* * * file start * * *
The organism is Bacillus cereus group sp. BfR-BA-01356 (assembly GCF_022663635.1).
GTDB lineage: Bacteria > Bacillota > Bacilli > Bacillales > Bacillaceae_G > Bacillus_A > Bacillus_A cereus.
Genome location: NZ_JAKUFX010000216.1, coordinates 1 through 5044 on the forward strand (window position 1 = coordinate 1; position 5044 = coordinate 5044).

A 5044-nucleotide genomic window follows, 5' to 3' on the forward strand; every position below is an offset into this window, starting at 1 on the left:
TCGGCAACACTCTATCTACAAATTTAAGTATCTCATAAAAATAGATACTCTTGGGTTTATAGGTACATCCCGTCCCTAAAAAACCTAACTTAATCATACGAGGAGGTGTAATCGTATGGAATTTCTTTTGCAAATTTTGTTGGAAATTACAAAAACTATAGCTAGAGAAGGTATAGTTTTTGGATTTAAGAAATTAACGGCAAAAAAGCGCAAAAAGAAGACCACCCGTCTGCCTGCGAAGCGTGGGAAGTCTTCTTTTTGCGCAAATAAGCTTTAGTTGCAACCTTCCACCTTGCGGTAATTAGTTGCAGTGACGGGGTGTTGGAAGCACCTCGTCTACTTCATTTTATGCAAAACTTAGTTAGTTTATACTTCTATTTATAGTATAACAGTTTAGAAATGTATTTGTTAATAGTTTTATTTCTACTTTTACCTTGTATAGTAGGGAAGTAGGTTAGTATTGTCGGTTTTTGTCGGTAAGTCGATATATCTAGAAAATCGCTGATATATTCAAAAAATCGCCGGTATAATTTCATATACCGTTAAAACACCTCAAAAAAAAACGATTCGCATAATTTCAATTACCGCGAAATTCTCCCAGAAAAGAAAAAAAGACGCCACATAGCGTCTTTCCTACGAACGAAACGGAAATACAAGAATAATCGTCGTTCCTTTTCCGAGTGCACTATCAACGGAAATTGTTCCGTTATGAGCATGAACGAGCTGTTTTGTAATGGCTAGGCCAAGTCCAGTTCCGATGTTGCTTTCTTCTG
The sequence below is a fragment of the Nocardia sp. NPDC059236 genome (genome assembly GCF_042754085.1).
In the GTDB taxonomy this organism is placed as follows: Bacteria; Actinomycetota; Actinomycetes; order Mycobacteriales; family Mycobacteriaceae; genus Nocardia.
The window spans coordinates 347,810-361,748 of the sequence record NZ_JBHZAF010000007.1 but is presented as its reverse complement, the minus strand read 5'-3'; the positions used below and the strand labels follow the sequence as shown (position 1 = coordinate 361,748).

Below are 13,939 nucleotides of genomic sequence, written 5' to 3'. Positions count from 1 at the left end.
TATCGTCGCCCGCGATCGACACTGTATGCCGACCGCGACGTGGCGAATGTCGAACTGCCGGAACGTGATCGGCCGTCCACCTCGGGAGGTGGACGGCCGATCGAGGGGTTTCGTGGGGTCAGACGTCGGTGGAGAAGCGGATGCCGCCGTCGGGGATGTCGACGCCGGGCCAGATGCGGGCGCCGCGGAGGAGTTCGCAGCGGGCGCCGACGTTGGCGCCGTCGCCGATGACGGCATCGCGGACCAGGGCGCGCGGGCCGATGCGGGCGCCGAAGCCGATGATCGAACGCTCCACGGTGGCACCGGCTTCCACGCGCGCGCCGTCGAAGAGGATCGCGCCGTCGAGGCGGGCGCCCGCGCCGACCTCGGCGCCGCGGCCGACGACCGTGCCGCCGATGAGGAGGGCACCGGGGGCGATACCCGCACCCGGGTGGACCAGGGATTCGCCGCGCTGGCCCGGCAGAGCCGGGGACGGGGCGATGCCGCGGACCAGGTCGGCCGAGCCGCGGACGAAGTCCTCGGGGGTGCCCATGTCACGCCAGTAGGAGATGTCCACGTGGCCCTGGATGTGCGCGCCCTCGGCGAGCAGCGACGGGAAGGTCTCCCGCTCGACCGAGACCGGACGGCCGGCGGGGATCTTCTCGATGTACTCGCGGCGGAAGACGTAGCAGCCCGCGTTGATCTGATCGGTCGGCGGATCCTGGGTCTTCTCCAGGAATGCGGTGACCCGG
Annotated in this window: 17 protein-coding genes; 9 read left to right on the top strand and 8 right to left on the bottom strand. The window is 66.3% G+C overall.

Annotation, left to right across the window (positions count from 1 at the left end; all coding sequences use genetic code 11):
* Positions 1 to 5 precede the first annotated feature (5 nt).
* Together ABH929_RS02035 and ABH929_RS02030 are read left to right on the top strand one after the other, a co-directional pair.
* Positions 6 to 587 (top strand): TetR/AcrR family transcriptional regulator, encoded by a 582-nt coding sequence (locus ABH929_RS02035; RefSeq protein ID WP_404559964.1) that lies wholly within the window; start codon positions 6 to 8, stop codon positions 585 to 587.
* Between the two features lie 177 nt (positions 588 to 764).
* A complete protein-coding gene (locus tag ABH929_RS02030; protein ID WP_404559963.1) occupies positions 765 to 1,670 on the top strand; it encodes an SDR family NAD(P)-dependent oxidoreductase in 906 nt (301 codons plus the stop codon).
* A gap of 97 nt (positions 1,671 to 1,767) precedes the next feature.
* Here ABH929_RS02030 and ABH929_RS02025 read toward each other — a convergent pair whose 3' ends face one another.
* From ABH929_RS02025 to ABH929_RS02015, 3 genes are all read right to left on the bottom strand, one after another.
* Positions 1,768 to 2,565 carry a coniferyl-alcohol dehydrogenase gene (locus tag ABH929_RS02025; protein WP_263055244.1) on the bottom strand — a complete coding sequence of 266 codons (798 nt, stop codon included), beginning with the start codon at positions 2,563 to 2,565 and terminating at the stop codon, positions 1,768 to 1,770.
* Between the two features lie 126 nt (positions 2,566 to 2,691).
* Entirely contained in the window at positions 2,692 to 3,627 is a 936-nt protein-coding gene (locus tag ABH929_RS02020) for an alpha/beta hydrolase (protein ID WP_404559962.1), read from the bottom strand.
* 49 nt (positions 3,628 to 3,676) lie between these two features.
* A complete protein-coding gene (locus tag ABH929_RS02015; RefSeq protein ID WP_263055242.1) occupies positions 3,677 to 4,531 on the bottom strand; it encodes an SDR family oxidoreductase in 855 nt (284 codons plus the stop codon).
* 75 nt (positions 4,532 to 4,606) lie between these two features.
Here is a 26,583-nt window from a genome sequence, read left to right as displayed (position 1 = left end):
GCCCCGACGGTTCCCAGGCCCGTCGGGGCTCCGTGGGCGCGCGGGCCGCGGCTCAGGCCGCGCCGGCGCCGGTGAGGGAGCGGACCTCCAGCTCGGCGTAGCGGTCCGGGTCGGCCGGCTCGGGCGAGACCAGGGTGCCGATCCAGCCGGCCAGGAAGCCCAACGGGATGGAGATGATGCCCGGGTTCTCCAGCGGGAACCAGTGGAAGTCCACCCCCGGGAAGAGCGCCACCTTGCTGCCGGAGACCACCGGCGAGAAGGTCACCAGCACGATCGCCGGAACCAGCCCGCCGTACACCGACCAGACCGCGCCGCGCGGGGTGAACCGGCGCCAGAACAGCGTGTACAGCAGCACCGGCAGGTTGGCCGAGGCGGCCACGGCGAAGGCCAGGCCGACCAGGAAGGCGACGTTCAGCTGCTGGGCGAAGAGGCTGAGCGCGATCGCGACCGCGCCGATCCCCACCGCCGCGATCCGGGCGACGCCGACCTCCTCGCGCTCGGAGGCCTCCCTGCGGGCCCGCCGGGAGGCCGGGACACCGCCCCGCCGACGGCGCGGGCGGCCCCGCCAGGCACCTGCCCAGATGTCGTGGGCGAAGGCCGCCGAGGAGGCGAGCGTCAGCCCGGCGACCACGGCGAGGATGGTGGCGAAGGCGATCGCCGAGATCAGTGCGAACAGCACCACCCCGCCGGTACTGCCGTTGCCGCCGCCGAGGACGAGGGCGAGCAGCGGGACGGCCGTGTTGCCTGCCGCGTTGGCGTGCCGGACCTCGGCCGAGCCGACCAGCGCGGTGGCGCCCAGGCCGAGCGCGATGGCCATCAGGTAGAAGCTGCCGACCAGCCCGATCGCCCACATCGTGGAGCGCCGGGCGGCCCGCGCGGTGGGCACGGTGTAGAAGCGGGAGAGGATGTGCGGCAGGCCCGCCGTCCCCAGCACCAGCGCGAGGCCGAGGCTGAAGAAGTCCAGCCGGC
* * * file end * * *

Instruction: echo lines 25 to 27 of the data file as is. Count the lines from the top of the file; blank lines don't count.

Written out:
* A complete protein-coding gene (locus tag ABH929_RS02015; RefSeq protein ID WP_263055242.1) occupies positions 3,677 to 4,531 on the bottom strand; it encodes an SDR family oxidoreductase in 855 nt (284 codons plus the stop codon).
* 75 nt (positions 4,532 to 4,606) lie between these two features.
Here is a 26,583-nt window from a genome sequence, read left to right as displayed (position 1 = left end):